The Real Deal Miami

Are downtown revitalization efforts failing in post-boom times?

By Jennifer LeClaire | July 28, 2008 03:37PM

Macy’s Florida Chairman Julie Greiner is sitting on the fence about a long-term commitment to downtown Miami while Wal-Mart is in talks to open a store there.

Miami Mayor Manny Diaz is pushing green building in the Magic City while the University of Miami architecture students may soon begin working to address Miami’s deteriorating downtown.

As news headlines indicate, Downtown Miami’s revitalization efforts are meeting with mixed reviews. What’s more, many analysts are reporting a downtown downturn across South Florida in the wake of the residential real estate boom.

Are downtowns in danger of going downhill again, with dark condos and community improvements coming to a screeching halt in the face of recession fears?

Bernard Zyscovich, principal of Miami-based Zyscovich Architects, offers a resounding “no.” Rather, he believes downtowns across the region will remain attractive choices – if they receive the appropriate level of public support.

Recent real estate sales confirm the views of Zyscovich, whose firm designed a Downtown Miami master growth plan that merged urbanism and architecture with economic and social schemes.

In Downtown Miami, the number of real estate sales has actually increased, from 191 in the first quarter of 2008 to 304 in the second quarter of 2008. By way of comparison, sales were 131 in the second quarter of 2007 and 101 five years ago, in the second quarter of 2003, according to Trulia.com, a real estate data site. The average sales price is up 5 percent from the first to second quarter at $473,721.

“It is important to understand that as a result of the increase in residents, the commercial offerings and urban amenities need to be stepped up to provide the opportunities for the growth of downtown,” Zyscovich said.

It is also critically important to maintain the feeling of security in these times of growing crime statistics, he added. Continued improvements to the infrastructure and pedestrian experience are essential to enhance the growth and viability of Downtown Miami.

“These are very tough times for cities because the private sector economy is in trouble at the same time as budget cuts at the state are forcing cuts in public services,” Zyscovich said. “It is the perfect moment for people to begin to explore the vision plan for the future development of our cities and its character-defining neighborhoods. There will surely be a next cycle.”

Like Zyscovich, Mark Grant, an attorney with Ruden McClosky in Ft. Lauderdale, doesn’t see downtowns going downhill again. Although the region is admittedly experiencing some tough economic times – especially in the housing industry – he cited several factors in play that will help downtowns. The first is mass transit and the rising price of gasoline.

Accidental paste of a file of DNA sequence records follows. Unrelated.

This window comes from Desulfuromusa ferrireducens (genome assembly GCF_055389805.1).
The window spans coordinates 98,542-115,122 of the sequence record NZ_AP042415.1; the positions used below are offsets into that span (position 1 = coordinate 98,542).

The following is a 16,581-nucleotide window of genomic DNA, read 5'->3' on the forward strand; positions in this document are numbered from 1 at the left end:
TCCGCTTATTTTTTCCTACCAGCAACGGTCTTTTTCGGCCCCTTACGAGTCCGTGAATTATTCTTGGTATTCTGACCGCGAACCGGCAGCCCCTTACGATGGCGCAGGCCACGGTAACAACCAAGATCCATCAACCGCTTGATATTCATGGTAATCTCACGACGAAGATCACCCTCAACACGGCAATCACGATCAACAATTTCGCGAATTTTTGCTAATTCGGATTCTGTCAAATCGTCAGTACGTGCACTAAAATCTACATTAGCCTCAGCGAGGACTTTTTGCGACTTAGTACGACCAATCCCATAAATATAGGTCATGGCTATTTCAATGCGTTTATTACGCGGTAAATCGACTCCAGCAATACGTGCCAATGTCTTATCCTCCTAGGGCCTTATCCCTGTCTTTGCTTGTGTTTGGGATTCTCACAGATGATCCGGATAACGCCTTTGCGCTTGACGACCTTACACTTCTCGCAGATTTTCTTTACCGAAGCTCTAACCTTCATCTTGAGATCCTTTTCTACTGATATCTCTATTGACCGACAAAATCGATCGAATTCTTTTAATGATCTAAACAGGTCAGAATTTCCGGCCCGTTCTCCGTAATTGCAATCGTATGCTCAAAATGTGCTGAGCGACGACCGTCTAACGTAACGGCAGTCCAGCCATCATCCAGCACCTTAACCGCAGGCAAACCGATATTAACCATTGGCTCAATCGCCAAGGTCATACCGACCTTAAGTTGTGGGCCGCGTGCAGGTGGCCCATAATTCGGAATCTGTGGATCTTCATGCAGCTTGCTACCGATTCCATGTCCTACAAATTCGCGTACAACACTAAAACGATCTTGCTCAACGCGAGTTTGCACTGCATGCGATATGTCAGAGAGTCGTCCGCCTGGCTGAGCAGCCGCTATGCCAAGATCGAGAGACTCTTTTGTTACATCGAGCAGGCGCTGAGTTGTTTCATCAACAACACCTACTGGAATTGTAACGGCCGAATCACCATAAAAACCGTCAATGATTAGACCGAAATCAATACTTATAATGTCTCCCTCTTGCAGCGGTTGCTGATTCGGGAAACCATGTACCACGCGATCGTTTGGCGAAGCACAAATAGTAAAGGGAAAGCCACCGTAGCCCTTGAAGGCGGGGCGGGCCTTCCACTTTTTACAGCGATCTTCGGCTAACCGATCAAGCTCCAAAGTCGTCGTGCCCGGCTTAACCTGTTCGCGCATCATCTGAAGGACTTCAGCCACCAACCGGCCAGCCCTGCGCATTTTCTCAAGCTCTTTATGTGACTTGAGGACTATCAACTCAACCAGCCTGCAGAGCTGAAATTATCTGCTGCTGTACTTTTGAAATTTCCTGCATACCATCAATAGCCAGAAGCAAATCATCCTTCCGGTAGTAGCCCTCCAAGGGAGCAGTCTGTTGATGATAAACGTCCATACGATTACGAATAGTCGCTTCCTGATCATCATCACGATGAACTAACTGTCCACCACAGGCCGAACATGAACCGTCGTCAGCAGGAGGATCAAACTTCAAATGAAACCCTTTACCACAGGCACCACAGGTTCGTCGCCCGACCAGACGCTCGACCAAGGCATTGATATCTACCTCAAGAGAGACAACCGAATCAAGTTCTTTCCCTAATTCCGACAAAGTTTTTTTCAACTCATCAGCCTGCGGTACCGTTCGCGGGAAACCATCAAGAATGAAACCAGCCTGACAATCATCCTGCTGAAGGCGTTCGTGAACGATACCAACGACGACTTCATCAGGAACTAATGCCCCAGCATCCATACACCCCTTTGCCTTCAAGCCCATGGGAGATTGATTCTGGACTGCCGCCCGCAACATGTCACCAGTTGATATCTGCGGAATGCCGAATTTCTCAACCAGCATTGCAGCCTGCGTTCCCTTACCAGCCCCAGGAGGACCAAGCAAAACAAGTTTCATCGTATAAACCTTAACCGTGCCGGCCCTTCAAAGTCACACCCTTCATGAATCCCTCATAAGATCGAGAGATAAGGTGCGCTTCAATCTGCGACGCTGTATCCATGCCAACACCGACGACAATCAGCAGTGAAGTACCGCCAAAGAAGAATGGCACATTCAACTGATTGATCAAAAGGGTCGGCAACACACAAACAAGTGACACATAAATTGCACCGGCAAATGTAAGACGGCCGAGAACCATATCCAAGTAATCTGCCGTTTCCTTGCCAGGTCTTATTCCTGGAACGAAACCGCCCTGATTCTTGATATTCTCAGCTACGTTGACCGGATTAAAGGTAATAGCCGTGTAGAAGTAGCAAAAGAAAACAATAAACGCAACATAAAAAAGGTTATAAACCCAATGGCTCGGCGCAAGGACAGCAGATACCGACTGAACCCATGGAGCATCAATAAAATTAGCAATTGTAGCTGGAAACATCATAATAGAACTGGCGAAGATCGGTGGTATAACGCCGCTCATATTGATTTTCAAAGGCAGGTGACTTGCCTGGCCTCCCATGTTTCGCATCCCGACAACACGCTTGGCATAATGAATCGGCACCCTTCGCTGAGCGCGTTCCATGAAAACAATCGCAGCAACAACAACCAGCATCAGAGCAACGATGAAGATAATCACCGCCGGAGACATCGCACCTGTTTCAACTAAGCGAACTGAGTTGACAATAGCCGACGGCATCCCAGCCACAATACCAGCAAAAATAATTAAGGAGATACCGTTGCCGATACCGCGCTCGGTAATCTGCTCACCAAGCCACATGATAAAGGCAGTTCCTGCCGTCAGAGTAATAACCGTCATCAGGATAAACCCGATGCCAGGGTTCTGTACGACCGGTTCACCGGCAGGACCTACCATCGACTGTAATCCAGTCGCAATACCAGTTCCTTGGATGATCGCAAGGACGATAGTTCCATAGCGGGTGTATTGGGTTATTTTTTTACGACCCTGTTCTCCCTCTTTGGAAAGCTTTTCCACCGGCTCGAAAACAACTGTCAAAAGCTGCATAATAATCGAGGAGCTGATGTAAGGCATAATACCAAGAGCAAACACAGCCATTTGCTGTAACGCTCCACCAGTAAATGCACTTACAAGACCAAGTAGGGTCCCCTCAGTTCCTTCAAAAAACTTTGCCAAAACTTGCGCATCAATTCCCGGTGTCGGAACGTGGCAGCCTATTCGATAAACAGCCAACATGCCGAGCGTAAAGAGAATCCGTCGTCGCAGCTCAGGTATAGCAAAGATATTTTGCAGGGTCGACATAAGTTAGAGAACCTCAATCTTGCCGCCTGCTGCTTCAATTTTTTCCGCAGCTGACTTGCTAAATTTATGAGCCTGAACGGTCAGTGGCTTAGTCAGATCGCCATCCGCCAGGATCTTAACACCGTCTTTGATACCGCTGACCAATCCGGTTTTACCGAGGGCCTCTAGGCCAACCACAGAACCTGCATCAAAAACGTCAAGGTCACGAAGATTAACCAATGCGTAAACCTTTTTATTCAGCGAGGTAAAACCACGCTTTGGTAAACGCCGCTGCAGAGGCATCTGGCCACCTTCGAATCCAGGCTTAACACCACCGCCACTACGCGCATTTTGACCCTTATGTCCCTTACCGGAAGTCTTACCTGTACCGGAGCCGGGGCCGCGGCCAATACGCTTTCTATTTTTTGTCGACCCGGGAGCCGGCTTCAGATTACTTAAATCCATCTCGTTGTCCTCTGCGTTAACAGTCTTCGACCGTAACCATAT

“Mass transit has improved in the downtown areas, and local governments have been working – albeit very slowly – to continue to improve mass transit. The high price of gasoline, and especially diesel fuel, is causing many people to think about living closer to where they work,” Grant said.

In Downtown Ft. Lauderdale, many condos will sit dark over the next year, but a good number of them will be rented to people who want to live downtown and can’t get mortgages, Grant said. There are also several new rental projects coming online around downtown Ft. Lauderdale that will attract people who can’t buy but want to live closer to where they work, he continued.

Melissa Wohlust, executive director of the West Palm Beach Downtown Development Authority, says Downtown West Palm Beach is attracting new business, retaining existing ones and wooing consumers to the core.

Despite the economy and gas prices, she expects the city’s investment in key community projects like the waterfront and City Center to keep investors interested in Downtown West Palm Beach. Only five projects planned for the downtown area are on hold.

In Downtown West Palm Beach, however, the number of real estate sales have come to a grinding halt. Trulia reports a total of only 10 sales in the first and second quarters, or an average of five per quarter. (By way of comparison, there were still only eight sales in the second quarter of 2007.) What’s more, the average sales price is down 1.7 percent from the first to second quarter of 2008 at $331,220.

“Downtown property managers report occupancy rates averaging almost 80 percent, so even though units may not be turning over for sales, they have tenants,” Wohlust said. “From a Downtown revitalization perspective, rentals are sometimes more desirable – particularly in Florida – because renters typically live in their units 12 months out of the year as opposed to seasonal residents.”

As Zyscovich sees it, there are many challenges to sustaining quality of life in the downtowns but there are also opportunities to continue real growth with incremental and ongoing civic improvements to public spaces and streets.

“I remember the impact that widening the sidewalk on Ocean Drive had for the cafe scene, which unleashed the phenomenon the world now knows as South Beach,” he said. “Little things can make a huge impact.”